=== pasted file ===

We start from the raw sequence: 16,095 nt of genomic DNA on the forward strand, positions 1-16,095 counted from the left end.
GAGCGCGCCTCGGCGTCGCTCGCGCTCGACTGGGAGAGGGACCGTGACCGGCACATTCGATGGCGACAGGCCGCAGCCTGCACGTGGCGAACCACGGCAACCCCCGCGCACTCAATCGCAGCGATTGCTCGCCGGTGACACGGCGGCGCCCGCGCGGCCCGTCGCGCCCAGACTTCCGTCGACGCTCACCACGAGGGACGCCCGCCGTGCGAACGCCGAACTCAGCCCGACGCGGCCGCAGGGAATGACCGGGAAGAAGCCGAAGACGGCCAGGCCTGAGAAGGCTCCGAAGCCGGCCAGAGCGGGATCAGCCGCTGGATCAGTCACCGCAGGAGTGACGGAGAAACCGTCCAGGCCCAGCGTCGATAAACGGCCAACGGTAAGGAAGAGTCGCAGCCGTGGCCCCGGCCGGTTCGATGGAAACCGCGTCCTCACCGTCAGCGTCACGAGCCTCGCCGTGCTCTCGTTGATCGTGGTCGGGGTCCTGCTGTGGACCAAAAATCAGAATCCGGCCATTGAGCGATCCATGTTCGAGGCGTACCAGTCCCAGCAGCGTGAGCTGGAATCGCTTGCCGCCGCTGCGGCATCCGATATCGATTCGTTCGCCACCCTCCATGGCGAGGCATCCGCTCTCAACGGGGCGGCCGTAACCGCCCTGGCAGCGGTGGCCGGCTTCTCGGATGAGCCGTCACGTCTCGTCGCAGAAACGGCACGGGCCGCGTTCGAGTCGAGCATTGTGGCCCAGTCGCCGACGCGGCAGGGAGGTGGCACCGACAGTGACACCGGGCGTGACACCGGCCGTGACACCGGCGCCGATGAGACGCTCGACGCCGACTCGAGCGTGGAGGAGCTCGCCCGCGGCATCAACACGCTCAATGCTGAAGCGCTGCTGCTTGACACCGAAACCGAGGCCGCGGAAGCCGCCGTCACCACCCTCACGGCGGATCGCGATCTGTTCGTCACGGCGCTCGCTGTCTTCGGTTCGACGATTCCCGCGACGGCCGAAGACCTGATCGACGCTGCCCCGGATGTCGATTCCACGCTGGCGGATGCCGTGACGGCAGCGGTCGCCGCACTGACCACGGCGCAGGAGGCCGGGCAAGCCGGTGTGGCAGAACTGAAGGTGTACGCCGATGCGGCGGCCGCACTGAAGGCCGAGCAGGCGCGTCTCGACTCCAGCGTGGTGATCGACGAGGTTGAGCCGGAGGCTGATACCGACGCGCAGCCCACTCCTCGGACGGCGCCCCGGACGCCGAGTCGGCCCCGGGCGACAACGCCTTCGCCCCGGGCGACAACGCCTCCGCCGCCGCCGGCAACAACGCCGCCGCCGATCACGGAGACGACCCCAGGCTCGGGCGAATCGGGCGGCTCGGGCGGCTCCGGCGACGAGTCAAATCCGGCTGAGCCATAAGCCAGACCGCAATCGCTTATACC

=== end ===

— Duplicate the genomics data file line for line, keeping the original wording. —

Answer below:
We start from the raw sequence: 16,095 nt of genomic DNA on the forward strand, positions 1-16,095 counted from the left end.
GAGCGCGCCTCGGCGTCGCTCGCGCTCGACTGGGAGAGGGACCGTGACCGGCACATTCGATGGCGACAGGCCGCAGCCTGCACGTGGCGAACCACGGCAACCCCCGCGCACTCAATCGCAGCGATTGCTCGCCGGTGACACGGCGGCGCCCGCGCGGCCCGTCGCGCCCAGACTTCCGTCGACGCTCACCACGAGGGACGCCCGCCGTGCGAACGCCGAACTCAGCCCGACGCGGCCGCAGGGAATGACCGGGAAGAAGCCGAAGACGGCCAGGCCTGAGAAGGCTCCGAAGCCGGCCAGAGCGGGATCAGCCGCTGGATCAGTCACCGCAGGAGTGACGGAGAAACCGTCCAGGCCCAGCGTCGATAAACGGCCAACGGTAAGGAAGAGTCGCAGCCGTGGCCCCGGCCGGTTCGATGGAAACCGCGTCCTCACCGTCAGCGTCACGAGCCTCGCCGTGCTCTCGTTGATCGTGGTCGGGGTCCTGCTGTGGACCAAAAATCAGAATCCGGCCATTGAGCGATCCATGTTCGAGGCGTACCAGTCCCAGCAGCGTGAGCTGGAATCGCTTGCCGCCGCTGCGGCATCCGATATCGATTCGTTCGCCACCCTCCATGGCGAGGCATCCGCTCTCAACGGGGCGGCCGTAACCGCCCTGGCAGCGGTGGCCGGCTTCTCGGATGAGCCGTCACGTCTCGTCGCAGAAACGGCACGGGCCGCGTTCGAGTCGAGCATTGTGGCCCAGTCGCCGACGCGGCAGGGAGGTGGCACCGACAGTGACACCGGGCGTGACACCGGCCGTGACACCGGCGCCGATGAGACGCTCGACGCCGACTCGAGCGTGGAGGAGCTCGCCCGCGGCATCAACACGCTCAATGCTGAAGCGCTGCTGCTTGACACCGAAACCGAGGCCGCGGAAGCCGCCGTCACCACCCTCACGGCGGATCGCGATCTGTTCGTCACGGCGCTCGCTGTCTTCGGTTCGACGATTCCCGCGACGGCCGAAGACCTGATCGACGCTGCCCCGGATGTCGATTCCACGCTGGCGGATGCCGTGACGGCAGCGGTCGCCGCACTGACCACGGCGCAGGAGGCCGGGCAAGCCGGTGTGGCAGAACTGAAGGTGTACGCCGATGCGGCGGCCGCACTGAAGGCCGAGCAGGCGCGTCTCGACTCCAGCGTGGTGATCGACGAGGTTGAGCCGGAGGCTGATACCGACGCGCAGCCCACTCCTCGGACGGCGCCCCGGACGCCGAGTCGGCCCCGGGCGACAACGCCTTCGCCCCGGGCGACAACGCCTCCGCCGCCGCCGGCAACAACGCCGCCGCCGATCACGGAGACGACCCCAGGCTCGGGCGAATCGGGCGGCTCGGGCGGCTCCGGCGACGAGTCAAATCCGGCTGAGCCATAAGCCAGACCGCAATCGCTTATACC